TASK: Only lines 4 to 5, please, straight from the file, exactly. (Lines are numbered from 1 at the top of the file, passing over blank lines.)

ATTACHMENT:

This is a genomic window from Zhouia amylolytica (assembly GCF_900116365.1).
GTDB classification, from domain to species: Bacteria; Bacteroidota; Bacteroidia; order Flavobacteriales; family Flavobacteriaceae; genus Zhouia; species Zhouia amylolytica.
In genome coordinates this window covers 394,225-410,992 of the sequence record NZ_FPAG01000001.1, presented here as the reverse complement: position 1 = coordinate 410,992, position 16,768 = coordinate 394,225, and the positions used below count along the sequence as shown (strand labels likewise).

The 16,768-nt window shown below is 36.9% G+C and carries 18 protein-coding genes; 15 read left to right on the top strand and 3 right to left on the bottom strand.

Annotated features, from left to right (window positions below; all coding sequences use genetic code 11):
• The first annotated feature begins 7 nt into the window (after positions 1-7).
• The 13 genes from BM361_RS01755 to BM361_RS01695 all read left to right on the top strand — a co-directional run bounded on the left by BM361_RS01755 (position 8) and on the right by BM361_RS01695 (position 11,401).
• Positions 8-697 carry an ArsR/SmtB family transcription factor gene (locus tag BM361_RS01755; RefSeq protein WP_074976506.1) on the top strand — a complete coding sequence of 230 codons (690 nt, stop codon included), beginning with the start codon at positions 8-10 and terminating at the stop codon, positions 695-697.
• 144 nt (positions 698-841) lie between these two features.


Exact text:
The 16,768-nt window shown below is 36.9% G+C and carries 18 protein-coding genes; 15 read left to right on the top strand and 3 right to left on the bottom strand.

Annotated features, from left to right (window positions below; all coding sequences use genetic code 11):